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The child is invited to take part in a joust during the reign of Queen Elizabeth I. They have to choose a shield, a horse, some armour and a game plan. The game offers a chance to face three opponents: Robert Dudley, Earl of Leicester; George Clifford, Earl of Cumberland; and Sir Henry Lee, the Queen's Champion.

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  • Letters and speeches on jousting
  • A selection of coats of arms, including those of Jane Seymour and our favourite, Nicholas Bacon (his symbol is a pig)
  • A picture of a royal herald, 1560
  • Portraits of Henry VIII, Elizabeth I and Robert Dudley, Earl of Leicester
  • Armour designs for Sir Henry Lee and the Earl of Cumberland


Jousting in medieval times was semi–serious, as it bore some resemblance to real warfare. By the end of the 16th century, however, it was entirely anachronistic, as war was increasingly fought with guns. Jousting was a sport for the rich (Henry VIII was a keen jouster). The activity provides a fun insight into life at court, illustrates the gap between the lives of the rich and the poor, and shows how Tudor rulers used pageantry and ritual to bolster their position.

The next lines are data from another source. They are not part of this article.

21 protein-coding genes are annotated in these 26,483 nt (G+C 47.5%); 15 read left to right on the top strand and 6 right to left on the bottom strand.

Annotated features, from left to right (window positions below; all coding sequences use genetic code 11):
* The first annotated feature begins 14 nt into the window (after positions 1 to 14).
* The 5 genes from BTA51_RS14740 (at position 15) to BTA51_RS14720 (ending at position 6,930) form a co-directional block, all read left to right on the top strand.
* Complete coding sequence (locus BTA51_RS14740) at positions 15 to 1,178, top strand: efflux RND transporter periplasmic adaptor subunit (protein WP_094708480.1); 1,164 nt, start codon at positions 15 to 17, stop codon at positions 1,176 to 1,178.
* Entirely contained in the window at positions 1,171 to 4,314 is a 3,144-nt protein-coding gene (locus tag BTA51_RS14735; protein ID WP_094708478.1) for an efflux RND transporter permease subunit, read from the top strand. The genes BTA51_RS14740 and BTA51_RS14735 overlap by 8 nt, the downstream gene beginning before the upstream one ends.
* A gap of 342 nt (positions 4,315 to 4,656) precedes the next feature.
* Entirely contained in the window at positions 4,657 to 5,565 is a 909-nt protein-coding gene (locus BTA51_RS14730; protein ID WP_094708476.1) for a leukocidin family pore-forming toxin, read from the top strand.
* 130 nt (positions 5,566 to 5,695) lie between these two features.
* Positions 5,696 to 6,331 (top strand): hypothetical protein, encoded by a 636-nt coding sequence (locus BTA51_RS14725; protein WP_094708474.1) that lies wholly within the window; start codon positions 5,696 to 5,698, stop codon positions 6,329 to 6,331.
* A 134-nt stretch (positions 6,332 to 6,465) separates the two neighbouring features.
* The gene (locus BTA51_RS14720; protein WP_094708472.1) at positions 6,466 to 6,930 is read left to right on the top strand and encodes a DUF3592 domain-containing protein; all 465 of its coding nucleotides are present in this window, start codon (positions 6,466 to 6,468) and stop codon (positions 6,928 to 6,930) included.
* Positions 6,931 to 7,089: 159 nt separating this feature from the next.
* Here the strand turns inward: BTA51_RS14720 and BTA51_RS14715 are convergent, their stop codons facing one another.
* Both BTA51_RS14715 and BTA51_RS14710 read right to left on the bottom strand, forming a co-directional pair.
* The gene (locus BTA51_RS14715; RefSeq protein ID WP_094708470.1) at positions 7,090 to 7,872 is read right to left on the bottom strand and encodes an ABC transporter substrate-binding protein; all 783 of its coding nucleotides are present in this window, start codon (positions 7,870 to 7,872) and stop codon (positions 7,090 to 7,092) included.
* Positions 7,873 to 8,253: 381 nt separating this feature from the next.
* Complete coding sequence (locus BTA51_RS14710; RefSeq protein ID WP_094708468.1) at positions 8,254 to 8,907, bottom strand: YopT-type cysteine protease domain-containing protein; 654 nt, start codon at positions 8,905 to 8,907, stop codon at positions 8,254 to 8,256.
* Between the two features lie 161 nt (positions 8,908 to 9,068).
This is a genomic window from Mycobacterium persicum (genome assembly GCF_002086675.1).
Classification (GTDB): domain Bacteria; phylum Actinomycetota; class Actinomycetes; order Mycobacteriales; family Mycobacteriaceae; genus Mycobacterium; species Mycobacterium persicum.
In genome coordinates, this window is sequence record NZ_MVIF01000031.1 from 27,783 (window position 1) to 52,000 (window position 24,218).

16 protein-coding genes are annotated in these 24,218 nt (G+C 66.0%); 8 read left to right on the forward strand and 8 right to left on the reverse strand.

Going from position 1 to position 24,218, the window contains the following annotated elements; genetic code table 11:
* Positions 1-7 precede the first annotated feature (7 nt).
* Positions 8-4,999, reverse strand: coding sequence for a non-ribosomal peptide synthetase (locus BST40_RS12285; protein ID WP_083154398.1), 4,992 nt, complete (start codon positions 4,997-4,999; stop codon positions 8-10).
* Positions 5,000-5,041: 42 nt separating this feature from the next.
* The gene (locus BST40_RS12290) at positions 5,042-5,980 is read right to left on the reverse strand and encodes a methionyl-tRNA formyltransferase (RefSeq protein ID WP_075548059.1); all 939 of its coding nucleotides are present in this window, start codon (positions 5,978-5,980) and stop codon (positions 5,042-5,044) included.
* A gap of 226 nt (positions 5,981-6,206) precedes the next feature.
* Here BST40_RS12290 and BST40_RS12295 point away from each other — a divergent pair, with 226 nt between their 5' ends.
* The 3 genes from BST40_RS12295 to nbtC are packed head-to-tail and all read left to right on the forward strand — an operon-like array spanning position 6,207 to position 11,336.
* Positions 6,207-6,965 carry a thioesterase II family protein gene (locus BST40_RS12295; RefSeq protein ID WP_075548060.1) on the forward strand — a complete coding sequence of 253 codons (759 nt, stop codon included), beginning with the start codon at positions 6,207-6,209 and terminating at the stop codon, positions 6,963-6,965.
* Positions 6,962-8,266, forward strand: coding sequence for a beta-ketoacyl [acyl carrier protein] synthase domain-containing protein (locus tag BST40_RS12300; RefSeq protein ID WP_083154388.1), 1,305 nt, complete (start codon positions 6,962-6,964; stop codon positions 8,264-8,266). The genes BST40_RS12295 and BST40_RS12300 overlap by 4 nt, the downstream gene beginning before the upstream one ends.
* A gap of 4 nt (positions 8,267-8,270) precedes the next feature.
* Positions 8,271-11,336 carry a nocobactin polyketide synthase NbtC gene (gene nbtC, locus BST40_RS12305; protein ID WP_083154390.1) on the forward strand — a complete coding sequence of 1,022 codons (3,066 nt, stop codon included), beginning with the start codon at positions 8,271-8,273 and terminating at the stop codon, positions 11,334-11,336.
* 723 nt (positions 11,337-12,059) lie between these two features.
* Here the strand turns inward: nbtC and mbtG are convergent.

Supporting materials include:

  • Background information on jousting, heraldry, armour and jousting champions that pupils can use for research or help while playing the game. Alternatively, teachers may want to discuss this information with their pupils before they start the activity.

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The Tudors – Teacher's notes

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